"On April 11, 1980, the President issued Letter of Instruction No. 1005-A (Exhibit '7') which directed the PPA to accelerate the rationalization of all cargo-handling services and to expeditiously evaluate all recognized cargo-handling contractors and port related service operators under such criteria as the PPA may set and to determine the qualified contractor or operator in order to insure effective utilization of port facilities, prevent pilferage and/or pinpoint responsibility for it and provide services to major ports vital to the country's trade and economy. This Letter of Instruction was dictated by experience where the 'procedures of voluntary mergers, consolidation and/or bidding for the awarding or contracting of cargo-handling and other port related services have heretofore proven ineffective and resulted in prolonged and unproductive wrangling, all to the detriment of efficient port operations and development.'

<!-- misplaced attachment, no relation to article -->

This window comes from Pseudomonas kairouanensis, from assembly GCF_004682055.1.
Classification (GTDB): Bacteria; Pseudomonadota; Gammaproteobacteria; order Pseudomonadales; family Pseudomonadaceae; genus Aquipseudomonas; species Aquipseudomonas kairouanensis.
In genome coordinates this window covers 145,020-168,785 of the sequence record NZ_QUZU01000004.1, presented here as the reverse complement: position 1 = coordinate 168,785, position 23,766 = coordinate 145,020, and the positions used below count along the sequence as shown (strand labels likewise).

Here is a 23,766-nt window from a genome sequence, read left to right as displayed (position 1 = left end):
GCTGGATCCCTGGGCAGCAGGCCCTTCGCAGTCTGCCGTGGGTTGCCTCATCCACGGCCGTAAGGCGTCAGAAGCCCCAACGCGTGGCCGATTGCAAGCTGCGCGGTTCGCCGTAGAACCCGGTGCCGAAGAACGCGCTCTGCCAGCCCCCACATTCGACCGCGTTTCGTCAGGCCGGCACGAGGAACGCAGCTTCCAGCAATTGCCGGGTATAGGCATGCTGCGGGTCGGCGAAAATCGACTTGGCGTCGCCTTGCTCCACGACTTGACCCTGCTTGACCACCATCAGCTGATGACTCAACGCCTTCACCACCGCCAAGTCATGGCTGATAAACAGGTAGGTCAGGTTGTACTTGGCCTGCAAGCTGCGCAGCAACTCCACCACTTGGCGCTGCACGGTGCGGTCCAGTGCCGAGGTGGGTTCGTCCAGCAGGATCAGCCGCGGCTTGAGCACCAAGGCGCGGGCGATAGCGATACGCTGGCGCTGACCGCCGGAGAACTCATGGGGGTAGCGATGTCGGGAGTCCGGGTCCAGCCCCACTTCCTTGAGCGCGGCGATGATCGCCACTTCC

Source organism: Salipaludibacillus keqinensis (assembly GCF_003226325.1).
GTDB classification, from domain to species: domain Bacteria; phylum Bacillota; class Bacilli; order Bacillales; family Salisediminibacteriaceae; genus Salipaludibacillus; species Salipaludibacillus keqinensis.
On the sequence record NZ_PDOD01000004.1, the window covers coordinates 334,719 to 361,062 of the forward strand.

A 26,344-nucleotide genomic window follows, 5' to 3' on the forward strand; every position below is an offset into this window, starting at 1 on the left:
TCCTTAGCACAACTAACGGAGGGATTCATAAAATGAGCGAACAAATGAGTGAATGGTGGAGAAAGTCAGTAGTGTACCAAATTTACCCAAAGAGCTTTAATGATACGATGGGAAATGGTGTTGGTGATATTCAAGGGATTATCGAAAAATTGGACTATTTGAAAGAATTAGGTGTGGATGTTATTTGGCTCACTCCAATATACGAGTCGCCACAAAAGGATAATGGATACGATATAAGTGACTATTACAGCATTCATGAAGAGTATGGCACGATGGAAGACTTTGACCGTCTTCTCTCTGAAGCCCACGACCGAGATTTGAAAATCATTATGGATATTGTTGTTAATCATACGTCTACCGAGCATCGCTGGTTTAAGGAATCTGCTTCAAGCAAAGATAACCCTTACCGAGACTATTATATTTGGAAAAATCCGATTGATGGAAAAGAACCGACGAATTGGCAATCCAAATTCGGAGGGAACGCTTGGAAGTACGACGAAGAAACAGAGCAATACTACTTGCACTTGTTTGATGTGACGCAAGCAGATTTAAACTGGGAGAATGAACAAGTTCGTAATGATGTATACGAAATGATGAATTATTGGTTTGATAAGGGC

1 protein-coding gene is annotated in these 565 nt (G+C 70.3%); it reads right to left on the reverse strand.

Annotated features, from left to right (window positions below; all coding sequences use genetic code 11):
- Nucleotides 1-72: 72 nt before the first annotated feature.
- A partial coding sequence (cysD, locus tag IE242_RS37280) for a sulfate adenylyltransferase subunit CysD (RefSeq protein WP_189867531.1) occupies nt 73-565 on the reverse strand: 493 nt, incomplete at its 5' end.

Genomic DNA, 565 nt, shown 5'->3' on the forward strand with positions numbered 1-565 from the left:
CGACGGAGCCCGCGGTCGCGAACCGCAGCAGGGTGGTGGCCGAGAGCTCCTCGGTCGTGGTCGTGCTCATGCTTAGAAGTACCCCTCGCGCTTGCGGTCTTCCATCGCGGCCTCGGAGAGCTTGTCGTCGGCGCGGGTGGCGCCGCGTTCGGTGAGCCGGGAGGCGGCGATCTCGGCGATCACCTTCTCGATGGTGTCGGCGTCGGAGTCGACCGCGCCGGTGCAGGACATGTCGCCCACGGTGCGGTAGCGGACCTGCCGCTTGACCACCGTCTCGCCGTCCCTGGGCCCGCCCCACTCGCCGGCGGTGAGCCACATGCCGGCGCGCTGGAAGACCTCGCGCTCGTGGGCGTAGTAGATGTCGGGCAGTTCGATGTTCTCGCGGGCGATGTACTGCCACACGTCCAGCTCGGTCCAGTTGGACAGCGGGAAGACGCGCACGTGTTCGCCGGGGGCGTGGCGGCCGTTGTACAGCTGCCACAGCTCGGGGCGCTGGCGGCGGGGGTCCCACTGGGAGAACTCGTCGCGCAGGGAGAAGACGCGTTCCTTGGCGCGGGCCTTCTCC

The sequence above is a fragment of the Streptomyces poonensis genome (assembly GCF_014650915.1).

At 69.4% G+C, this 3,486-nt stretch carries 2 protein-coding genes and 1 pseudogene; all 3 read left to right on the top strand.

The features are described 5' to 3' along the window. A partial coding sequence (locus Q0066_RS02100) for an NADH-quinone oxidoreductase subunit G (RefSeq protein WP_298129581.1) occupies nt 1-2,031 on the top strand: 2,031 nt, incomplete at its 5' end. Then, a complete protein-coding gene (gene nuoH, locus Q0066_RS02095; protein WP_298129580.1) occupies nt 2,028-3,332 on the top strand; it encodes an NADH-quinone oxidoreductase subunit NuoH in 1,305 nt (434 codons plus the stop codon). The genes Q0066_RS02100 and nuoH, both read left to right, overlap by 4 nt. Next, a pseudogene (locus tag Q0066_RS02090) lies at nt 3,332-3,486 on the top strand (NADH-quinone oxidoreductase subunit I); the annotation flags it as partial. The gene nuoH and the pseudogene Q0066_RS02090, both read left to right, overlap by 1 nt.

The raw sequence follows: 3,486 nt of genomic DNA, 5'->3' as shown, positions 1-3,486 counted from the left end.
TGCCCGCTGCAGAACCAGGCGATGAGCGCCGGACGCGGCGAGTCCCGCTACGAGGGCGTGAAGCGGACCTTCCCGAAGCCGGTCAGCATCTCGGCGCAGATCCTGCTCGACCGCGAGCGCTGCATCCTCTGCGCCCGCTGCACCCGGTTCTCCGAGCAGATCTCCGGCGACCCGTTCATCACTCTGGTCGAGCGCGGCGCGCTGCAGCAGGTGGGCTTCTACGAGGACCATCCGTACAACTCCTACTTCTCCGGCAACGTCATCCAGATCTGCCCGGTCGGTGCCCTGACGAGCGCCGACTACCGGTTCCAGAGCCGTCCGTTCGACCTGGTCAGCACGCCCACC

"On April 18, 1980, the President issued a memorandum to the PPA (Annex 'B' of the Answer and Opposition of OCEAN) to submit its report on the integration and rationalization of the stevedoring operation in Manila South Harbor and the submission for his approval of the resolution of the board regarding contracts entered into in connection therewith. This memorandum was dictated by 'heavy losses suffered by shippers as well as the smuggling of textiles in the South Harbor.'